Breaking out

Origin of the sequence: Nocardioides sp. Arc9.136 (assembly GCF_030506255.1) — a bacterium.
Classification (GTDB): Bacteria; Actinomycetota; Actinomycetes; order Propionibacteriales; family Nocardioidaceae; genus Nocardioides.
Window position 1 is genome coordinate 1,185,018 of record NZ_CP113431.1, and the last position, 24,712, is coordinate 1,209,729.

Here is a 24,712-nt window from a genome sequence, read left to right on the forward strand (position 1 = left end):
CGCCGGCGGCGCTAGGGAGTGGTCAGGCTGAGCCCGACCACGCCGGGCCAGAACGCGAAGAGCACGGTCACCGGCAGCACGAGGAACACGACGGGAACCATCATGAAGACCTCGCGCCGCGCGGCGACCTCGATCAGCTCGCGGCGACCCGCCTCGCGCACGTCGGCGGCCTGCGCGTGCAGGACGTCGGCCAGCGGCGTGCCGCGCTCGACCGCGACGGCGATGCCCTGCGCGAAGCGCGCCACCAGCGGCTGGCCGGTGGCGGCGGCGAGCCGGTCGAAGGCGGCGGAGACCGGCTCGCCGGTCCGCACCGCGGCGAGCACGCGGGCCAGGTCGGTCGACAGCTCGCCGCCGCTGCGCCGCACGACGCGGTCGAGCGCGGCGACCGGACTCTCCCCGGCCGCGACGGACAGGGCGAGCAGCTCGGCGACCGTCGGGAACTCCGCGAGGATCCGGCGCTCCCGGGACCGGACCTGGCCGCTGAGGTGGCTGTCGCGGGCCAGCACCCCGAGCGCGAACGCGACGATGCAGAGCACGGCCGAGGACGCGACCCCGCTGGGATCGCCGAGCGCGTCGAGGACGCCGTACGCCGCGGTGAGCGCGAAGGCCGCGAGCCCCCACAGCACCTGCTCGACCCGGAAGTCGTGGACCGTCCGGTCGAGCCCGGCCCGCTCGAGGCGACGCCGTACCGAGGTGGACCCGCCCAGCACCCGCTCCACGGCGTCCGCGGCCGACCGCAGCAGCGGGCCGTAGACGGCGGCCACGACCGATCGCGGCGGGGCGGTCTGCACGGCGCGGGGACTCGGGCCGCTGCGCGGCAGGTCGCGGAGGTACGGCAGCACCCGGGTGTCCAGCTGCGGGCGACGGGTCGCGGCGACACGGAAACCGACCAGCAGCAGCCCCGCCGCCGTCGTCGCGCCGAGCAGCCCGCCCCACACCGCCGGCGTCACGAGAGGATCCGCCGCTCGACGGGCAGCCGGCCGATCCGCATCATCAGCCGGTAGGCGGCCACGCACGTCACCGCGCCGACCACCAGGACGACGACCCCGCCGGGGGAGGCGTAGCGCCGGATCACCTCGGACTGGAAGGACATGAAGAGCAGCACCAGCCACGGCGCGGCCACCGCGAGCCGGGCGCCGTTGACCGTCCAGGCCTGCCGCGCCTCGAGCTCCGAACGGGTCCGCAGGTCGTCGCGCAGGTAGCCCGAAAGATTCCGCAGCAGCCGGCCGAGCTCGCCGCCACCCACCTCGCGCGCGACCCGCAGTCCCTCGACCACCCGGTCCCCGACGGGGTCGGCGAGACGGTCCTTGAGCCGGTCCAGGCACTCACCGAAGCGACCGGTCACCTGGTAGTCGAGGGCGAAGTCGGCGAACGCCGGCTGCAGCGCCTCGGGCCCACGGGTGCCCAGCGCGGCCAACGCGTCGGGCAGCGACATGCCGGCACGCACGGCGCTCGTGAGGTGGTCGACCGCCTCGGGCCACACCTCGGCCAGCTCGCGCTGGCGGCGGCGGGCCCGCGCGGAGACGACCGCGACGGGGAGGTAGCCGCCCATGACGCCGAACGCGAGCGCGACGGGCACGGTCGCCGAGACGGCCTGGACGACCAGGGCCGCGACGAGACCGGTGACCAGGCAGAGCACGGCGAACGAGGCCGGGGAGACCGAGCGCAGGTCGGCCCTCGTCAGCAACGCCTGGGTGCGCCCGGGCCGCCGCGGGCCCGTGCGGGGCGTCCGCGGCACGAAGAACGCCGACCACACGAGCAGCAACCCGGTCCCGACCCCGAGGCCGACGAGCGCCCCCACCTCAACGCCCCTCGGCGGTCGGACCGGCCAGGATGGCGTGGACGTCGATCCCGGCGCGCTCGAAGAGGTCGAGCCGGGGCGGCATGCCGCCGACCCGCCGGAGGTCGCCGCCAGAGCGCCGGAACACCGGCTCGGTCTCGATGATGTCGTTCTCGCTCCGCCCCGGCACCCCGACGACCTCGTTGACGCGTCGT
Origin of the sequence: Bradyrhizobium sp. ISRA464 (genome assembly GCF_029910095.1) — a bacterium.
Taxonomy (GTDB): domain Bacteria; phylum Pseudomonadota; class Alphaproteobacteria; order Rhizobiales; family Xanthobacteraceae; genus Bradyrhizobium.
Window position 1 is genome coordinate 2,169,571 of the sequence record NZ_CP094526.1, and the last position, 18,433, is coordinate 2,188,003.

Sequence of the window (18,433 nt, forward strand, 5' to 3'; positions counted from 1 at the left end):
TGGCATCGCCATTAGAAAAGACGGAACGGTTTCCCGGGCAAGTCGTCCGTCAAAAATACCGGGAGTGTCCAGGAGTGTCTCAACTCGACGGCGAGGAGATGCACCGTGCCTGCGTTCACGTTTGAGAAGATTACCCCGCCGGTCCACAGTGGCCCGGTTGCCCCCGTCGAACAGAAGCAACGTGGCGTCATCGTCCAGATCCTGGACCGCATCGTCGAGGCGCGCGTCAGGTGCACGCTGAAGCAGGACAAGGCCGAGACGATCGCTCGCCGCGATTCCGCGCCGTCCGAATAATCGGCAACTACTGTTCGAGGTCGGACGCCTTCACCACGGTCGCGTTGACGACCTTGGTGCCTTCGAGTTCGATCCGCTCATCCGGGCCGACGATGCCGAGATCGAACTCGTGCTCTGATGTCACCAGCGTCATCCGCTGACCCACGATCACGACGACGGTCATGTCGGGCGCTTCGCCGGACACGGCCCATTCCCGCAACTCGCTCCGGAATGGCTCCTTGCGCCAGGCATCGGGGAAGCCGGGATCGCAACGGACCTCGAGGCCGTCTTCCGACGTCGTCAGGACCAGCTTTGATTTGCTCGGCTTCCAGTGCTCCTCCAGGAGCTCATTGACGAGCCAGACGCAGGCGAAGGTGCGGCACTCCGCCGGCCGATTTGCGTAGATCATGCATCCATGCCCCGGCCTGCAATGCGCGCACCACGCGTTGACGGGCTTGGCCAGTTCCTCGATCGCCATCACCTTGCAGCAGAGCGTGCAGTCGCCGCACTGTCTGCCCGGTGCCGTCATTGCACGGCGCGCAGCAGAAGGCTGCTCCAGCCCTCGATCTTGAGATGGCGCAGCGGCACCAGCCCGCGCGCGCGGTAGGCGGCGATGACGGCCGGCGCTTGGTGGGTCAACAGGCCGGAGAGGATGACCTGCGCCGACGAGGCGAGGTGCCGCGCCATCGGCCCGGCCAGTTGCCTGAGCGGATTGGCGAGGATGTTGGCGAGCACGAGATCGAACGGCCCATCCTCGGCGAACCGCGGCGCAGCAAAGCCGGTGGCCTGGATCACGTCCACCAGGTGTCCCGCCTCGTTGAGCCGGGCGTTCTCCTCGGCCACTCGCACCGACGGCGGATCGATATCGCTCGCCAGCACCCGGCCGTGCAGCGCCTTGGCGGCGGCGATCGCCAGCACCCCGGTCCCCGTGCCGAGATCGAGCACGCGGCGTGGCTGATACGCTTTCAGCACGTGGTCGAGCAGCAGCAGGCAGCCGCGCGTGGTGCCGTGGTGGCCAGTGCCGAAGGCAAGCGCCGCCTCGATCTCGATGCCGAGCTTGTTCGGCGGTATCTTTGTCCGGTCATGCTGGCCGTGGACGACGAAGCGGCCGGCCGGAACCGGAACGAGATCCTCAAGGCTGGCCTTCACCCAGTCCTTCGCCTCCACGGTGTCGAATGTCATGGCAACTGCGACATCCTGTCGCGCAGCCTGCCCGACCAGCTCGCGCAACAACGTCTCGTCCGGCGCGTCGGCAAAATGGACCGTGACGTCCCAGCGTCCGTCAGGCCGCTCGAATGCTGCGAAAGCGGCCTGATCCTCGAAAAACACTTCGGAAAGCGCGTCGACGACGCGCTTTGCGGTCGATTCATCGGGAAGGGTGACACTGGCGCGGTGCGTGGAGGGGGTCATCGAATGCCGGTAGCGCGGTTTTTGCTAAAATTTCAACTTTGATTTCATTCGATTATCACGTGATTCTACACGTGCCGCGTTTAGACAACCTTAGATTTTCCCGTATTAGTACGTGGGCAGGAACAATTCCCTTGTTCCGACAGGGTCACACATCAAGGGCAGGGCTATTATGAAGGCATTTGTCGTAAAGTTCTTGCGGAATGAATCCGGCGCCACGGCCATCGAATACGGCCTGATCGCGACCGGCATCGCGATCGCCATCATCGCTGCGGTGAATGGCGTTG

The opportunity for Timmermans to assume a major contributing role with the Irish began before the season started. When Brey answered questions about who his core group of players would be in 2003-04, Timmermans was one of those six players Brey always talked about.The back injury was the only thing restraining Timmermans. When Timmermans was finally healthy entering Big East play, he played 10 minutes against West Virginia, 19 at Villanova and 24 at Pittsburgh. Then came Syracuse and its notorious 2-3 zone.Timmermans broke it down perfectly.”I’ve always been pretty good with the ball and making good decisions,” Timmermans said. “With Syracuse and their zone, the high post is going to be open with a lot of space and opportunities to make those kind of passes. I made the passes and other people knocked them down.”Timmermans camped out at the high post, which is always open in the 2-3 zone. As Notre Dame’s guards got Timmermans the ball, he scanned the rest of the Irish offense and made passes rivaling those of the best guards in the country to the open players.On that night, it wasn’t just the passing ability of Timmermans that was on display. He registered career highs in points, assists and minutes while tying his career high in rebounds.What Timmermans would display on a daily basis in practice became public and allowed him to become a Joyce Center fan favorite.”In practice, I always knew he had a lot of talent,” senior co-captain Torrian Jones said. “He had a nice shooting touch and dribble moves. “Now you can see what he’s capable of doing.”That unique package for a collegiate center Timmermans exhibited at Syracuse is something the Irish haven’t had for a long time – a post player who will commit the hard foul, will thread the needle with a pass to hit the open man and isn’t afraid to throw up a 3-pointer from the top of the key.It’s the on the court role Timmermans has grown into with the Irish.”It definitely helps having somebody who can get the ball in the low post and pass it back out to someone who is spotting up,” Timmermans said. “Being able to pass it out for a 3-pointer is very important.”